Florida Governor Ron DeSantis is now officially out of the 2024 Republican presidential primary race after his overhyped run for the White House crashed and burned following a distant second-place finish in Iowa last week. There’s no overstating the harm and danger his policies and rhetoric will continue to pose, both in his state and across the nation.
Florida will continue to hurt from his self-defeating policies, including the anti-immigrant S.B. 1718 law: Now that he is no longer interviewing for a bigger job and can focus on Florida, DeSantis would be smart to acknowledge immigrant workers are critical to his state’s economy and repeal this law – especially when considering it was passed by sycophantic Republican state lawmakers back when they thought he had a realistic chance to snag the GOP presidential nomination. But he won’t be doing that anytime soon.
As we’ve previously noted, DeSantis’ signature anti-immigrant law was scaring away immigrant workers essential to Florida’s economy and recovery from natural disasters even before its implementation last summer. The bill’s own GOP supporters in the state legislature would eventually admit that workers were “starting to move to Georgia and other states.” Some workers still in Florida have been cruelly targeted under the draconian legislation. Raquel Lopez Aguilar, a roofer and dad of two children in the Tampa area, was arrested after driving a group of other roofers to work.
The state was already facing critical worker shortages in industries such as agriculture, hospitality, and construction. DeSantis’ crackdown now means these shortages “may take years to close” according to economists.
S.B. 1718 also chased away the recovery workers that had helped the state recover from natural disasters in the past. Following passage of S.B. 1718, Resilience Force Executive Director Saket Soni revealed that more than half of the organization’s workers said they would not travel to Florida to aid in Hurricane Ian recovery. “They felt very fearful,” Soni told CNN. “No amount of money would be worth it if it meant they would be incarcerated or deported.”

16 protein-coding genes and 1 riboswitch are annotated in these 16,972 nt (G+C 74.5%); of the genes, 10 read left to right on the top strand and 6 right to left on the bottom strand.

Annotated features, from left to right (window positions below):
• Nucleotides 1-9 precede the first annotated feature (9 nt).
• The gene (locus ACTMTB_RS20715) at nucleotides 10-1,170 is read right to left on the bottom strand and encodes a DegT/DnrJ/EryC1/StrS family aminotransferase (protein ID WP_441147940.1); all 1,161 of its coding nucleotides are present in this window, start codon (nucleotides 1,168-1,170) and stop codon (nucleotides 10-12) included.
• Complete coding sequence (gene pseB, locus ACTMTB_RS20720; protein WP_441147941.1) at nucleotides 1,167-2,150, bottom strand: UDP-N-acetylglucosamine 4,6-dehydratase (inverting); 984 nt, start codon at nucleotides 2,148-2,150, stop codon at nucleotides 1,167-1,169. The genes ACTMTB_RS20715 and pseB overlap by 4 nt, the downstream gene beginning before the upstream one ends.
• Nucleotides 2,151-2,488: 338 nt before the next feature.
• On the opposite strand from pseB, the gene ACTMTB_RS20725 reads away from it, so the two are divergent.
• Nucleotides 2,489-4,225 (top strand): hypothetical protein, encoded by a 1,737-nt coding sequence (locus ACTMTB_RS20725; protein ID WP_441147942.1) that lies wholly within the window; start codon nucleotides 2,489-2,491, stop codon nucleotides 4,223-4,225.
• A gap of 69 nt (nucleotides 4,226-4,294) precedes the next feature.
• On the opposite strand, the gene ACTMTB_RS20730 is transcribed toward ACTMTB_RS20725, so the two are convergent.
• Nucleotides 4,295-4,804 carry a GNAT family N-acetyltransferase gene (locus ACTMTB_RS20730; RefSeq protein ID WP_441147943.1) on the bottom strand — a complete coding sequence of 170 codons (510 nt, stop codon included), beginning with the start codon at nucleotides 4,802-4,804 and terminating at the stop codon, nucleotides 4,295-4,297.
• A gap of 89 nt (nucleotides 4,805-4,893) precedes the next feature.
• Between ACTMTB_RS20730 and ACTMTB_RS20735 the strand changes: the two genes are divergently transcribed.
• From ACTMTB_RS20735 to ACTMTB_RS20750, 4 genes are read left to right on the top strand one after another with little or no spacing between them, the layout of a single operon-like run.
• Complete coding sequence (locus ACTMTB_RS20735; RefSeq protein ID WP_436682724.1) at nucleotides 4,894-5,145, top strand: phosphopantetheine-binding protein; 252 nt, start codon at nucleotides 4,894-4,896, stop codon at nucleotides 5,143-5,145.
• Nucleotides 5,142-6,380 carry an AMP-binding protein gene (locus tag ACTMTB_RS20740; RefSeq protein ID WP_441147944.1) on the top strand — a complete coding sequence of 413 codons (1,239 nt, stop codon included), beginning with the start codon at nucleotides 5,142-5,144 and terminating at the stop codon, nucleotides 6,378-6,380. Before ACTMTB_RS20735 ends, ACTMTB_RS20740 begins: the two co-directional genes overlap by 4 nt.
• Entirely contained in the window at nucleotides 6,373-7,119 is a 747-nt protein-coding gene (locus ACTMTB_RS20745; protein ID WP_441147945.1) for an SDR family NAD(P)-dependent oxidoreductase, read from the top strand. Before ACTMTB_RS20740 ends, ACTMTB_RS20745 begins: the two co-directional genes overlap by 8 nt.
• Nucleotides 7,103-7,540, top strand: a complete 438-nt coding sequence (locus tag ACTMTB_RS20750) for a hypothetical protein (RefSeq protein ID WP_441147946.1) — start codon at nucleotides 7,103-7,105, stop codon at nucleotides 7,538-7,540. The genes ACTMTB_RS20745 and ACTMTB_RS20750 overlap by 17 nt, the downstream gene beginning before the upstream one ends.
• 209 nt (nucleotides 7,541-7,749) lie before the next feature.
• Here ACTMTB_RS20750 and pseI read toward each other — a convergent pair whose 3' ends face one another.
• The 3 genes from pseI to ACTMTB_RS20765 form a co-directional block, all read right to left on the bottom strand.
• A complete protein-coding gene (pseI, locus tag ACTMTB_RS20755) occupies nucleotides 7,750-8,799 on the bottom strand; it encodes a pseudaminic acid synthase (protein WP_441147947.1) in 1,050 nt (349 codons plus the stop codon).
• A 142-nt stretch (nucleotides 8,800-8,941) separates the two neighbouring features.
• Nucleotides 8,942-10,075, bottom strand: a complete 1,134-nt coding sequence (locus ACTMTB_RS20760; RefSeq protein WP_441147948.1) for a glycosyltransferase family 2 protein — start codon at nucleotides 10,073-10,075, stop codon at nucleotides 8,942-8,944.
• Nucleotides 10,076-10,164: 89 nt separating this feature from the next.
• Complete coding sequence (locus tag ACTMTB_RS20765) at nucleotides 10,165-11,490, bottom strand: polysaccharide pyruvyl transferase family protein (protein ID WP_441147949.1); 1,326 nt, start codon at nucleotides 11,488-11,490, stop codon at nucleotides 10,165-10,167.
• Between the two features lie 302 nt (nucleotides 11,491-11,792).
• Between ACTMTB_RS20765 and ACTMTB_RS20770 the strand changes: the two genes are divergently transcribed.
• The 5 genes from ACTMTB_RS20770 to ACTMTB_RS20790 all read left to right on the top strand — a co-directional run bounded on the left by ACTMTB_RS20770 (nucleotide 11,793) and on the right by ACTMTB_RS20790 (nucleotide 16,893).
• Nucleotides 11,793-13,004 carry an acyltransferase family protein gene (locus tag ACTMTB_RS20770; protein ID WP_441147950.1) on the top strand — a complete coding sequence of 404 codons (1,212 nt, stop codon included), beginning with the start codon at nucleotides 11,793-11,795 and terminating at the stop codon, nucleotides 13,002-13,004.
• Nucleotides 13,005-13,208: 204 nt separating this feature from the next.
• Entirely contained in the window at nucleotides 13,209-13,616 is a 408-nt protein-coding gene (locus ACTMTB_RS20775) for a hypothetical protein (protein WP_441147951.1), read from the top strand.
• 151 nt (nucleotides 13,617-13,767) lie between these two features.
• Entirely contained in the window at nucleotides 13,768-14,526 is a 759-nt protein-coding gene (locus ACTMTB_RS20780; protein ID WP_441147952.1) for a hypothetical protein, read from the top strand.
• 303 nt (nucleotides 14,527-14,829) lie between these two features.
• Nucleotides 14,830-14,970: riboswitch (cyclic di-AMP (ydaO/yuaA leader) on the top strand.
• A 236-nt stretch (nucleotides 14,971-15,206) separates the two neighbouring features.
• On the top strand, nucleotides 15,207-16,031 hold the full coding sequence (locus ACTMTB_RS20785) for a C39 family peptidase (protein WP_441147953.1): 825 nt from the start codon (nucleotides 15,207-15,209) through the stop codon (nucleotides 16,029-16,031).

DeSantis encapsulated the GOP’s descent towards extremism and violence at the border: We cannot forget that one of DeSantis’ main contributions to the national stage included normalizing deadly violence at the southern border, as part of his relentless effort to define himself as an anti-immigrant hardliner for GOP primary audiences. This included turning a pledge to commit summary executions of alleged cartel members at the southern border into a disturbing applause line.
But when questioned by a reporter on how he’d know who to target in these possible drone strikes against our neighbor and ally Mexico, DeSantis said he would know by just looking at them. “Same way a police officer would know,” he told interviewer Dasha Burns. “Same way somebody operating in Iraq would know. You know, these people in Iraq at the time, they all looked the same. You didn’t know who had a bomb strapped to them. So those guys have to make judgments.”
This was chilling. DeSantis was not just calling for extreme racial profiling, he was campaigning on explicit calls for deadly violence and opening the door to racist vigilantism.